Gay aerospace executive, 41, wins £175,000 payout after his boss joked about him wearing tight shorts and asked what type of men he likes
- Peter Allen kept sexuality secret at work and asked friend to pretend to be wife
- But after he came out colleagues subjected him to limp-wristed hand gestures
- Also denied promotion after telling boss he wanted to have a child with husband
A gay aerospace executive won a £175,000 payout after his boss joked about him wearing tight shorts and asked what type of men he liked.
Peter Allen, 41, kept his sexuality secret at work and even had a female friend agree to pretend to be his wife, but after he came out workmates subjected him to limp-wristed hand gestures and told him he was ‘camp’.
His manager, Carl Wheeler, also emailed him a photo of two stereotypical gay men with the mocking comment: ‘I hope your shorts aren’t as tight as that’.
Peter Allen, 41, (seen on the left with his husband, Michael Dewhurst) was subjected by taunts about his sexuality at work
Mr Allen was subsequently denied a promotion after telling his boss he wanted to take leave because he and his husband were planning to adopt a child.
Now an employment tribunal has found he was the victim of harassment, sex discrimination and victimisation and awarded him £175,000 in compensation.
At a hearing in Manchester, Mr Allen told how he had been Quality Director at Paradigm Precision, a US-owned aerospace parts manufacturer based in Burnley, since 2012.
The tribunal heard that while he confided in some of his co-workers he did not tell the majority of his colleagues – including General Manager Carl Wheeler – he was gay.
‘In fact, he took steps to hide it,’ the panel’s judgment found. ‘He told colleagues that he was married to a woman called Karen.
‘He had a good female friend outside of work who was willing to play the role of Karen if required, and this pretence was convincing enough that some colleagues even addressed Christmas cards to the claimant and Karen.’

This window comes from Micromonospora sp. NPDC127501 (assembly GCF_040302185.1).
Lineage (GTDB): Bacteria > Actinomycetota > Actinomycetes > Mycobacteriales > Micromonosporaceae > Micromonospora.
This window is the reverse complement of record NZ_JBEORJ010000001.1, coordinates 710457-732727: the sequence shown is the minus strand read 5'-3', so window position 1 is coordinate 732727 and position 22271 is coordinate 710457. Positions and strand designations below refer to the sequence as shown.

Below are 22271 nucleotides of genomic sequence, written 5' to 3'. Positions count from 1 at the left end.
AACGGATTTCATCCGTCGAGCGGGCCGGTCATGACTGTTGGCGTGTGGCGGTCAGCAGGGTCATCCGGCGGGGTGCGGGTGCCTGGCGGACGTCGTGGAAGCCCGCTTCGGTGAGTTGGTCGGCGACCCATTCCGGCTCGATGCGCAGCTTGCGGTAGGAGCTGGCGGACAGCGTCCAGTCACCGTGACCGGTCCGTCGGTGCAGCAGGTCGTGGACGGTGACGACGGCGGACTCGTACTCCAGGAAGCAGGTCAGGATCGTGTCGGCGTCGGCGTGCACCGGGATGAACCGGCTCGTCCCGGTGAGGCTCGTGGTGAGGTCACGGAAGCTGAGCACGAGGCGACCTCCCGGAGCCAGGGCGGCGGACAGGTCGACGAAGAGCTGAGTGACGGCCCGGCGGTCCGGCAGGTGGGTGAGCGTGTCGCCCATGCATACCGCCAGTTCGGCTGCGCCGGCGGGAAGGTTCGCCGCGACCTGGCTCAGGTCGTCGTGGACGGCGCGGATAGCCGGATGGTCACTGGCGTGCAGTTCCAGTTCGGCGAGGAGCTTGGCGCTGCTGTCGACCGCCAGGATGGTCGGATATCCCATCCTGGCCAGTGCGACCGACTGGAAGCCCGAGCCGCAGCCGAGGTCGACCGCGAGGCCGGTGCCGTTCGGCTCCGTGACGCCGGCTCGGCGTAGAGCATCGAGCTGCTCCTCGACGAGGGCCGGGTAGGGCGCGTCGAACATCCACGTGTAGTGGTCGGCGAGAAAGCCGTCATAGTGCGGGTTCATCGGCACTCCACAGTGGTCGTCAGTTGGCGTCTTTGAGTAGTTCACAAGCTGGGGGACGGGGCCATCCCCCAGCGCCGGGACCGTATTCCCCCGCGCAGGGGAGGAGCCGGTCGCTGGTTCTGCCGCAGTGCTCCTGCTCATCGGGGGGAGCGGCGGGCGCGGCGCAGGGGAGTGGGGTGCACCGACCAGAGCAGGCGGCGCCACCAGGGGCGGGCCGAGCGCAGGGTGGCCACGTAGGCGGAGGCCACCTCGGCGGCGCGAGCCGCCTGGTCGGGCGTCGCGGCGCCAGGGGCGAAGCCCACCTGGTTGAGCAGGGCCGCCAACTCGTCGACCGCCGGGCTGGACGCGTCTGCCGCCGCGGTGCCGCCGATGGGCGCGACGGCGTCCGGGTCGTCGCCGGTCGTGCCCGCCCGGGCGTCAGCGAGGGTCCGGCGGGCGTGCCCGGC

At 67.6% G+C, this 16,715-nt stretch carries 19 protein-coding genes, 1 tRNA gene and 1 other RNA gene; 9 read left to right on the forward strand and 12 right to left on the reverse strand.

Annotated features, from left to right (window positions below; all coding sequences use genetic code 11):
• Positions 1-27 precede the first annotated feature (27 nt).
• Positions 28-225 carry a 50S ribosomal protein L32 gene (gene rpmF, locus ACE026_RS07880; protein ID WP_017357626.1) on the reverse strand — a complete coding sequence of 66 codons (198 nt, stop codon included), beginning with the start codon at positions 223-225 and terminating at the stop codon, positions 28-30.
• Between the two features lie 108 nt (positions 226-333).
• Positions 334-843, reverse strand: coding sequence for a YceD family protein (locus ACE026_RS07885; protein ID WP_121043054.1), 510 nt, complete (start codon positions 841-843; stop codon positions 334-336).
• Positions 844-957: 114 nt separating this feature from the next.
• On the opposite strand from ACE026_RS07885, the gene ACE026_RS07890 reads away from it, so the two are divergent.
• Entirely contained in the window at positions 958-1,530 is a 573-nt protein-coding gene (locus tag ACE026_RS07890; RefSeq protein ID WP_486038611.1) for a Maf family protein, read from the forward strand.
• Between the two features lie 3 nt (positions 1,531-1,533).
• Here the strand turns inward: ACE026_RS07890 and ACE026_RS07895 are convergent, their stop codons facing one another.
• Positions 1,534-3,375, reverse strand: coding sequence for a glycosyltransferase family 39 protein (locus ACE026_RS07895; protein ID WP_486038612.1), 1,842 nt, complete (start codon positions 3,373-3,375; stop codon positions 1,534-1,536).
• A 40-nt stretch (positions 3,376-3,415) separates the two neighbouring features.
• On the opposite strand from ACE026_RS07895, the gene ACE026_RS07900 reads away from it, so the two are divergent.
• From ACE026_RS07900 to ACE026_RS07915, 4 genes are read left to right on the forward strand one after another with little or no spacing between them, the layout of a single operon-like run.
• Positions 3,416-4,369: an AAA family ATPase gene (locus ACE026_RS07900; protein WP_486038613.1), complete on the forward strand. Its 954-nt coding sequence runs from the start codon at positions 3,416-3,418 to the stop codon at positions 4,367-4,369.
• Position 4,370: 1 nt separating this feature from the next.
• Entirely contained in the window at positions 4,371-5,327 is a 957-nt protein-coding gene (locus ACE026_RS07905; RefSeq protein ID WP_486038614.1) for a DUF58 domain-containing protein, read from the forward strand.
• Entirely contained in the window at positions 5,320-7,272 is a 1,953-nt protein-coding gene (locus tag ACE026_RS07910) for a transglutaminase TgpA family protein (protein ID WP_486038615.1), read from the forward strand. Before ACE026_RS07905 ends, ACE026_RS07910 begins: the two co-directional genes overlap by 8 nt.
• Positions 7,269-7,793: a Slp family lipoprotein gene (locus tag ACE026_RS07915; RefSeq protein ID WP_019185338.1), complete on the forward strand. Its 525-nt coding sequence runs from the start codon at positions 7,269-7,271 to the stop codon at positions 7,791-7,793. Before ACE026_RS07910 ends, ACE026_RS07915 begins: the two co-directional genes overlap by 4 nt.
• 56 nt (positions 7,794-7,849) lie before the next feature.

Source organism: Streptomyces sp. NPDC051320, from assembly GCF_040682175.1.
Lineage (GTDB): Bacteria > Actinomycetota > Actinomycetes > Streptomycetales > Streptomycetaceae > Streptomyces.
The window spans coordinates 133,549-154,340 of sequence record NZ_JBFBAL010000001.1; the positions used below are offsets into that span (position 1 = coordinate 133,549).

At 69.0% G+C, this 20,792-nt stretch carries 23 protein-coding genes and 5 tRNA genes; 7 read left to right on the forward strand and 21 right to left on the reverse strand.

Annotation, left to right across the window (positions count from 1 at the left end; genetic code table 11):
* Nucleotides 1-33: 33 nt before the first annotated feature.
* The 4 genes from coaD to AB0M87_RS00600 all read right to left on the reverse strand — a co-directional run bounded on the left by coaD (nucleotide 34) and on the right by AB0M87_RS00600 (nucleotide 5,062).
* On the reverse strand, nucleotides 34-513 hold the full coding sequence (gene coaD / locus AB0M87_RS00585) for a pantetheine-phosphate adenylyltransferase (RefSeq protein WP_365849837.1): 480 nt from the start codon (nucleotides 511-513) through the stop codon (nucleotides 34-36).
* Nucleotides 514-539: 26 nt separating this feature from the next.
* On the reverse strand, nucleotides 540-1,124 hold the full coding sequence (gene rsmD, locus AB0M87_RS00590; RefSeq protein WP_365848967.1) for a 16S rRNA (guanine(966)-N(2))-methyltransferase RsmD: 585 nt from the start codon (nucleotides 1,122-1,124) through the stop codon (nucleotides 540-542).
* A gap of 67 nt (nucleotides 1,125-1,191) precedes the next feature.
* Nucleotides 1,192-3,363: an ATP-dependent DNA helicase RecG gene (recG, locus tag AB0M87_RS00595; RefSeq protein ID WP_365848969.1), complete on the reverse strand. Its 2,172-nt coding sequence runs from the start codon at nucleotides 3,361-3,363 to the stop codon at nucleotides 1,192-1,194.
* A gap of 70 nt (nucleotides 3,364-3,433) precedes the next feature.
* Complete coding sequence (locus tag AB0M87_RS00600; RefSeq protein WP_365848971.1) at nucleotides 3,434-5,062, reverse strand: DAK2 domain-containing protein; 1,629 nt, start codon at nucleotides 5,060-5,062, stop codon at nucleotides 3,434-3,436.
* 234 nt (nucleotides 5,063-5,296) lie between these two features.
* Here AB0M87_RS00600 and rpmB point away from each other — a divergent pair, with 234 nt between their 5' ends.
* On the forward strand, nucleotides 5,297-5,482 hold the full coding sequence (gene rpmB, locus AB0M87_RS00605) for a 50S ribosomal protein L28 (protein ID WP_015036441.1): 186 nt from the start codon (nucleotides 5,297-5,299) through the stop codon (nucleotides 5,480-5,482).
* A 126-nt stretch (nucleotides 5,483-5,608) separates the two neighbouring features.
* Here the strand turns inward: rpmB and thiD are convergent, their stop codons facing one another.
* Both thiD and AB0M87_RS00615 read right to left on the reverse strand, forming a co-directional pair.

In early 2018 Mr Allen was told by Mr Wheeler – who was due to retire the following year – that he had been earmarked to succeed him.
Following this news, Mr Allen decided to inform his boss that he was gay and that he was intending to take adoption leave at some point because he and his husband had decided to adopt.
Mr Wheeler responded by saying he was ‘quite camp’ and so ‘everyone knows’ about his sexual orientation, the tribunal heard.
After the conversation, Mr Allen, of Tockholes, Lancashire, said colleagues at work started to treat him differently.
Soon after Mr Wheeler sent him an email, the tribunal heard.
‘The email had a picture attached of has been described as two stereotypical gay men,’ the judgement found. ‘One of the men in the picture is wearing tight shorts and (Mr Wheeler) added a comment: ‘I hope your shorts are not as tight as this.’ ‘
Mr Allen light-heartedly replied to his boss: ‘Where did you find my holiday snaps?’ but complained to the tribunal that actually he found the message “unsolicited, unwanted and… sent with the intention of embarrassing me because of my sexual orientation”.’
Mr Allen – pictured with Mr Dewhurst – was subsequently denied a promotion after telling his boss he wanted to take leave because he and his husband were planning to adopt a child
The tribunal concluded Mr Wheeler’s email was an ‘ill-judged attempt at humour’.
At a subsequent work event Mr Allen said he was the target of several jokes including Mr Wheeler asking him in front of colleagues what ‘type’ of man he preferred as a partner.
‘Following this comment he was asked a number of questions about his personal life and sexual orientation by colleagues to whom (he) had not wanted to disclose his sexual orientation and who, as far as (he) knew, were previously unaware of (his) sexual orientation,’ the tribunal heard.
Mr Allen told the hearing: ‘I felt forced in to outing myself to colleagues because of Carl’s inappropriate remarks.’
The tribunal heard there were no other openly gay male employees working at Paradigm.
‘We find that the claimant’s sexual orientation was to an extent a novelty amongst some employees there and unwelcome comments/questions were made/asked,’ the panel said.
In June 2018 Mr Allen found out that he was not going to be considered to succeed Mr Wheeler and came to believe that their relationship had broken down.
He launched an unsuccessful grievance against his employers claiming he had been discriminated against and then resigned in November 2018.
‘I am devastated and it feels as though my heart has been ripped out of my chest,’ he wrote in his resignation letter.
‘Never did I think that in 2018 a company whom I gave over six years dedicated service of exceptional performance, could and would condone the despicable treatment of me purely due to my sexual orientation and my want to be a father and build a family.’
The tribunal concluded that Paradigm had decided not to appoint Mr Allen as General Manager because he had told them he intended to take adoption leave.
It found that Mr Allen – who now works as a self-employed consultant – had been harassed, victimised and discriminated against because he was gay. It found that he had been constructively dismissed and had been subject to detrimental treatment.
In total he was awarded £174,645 in damages.
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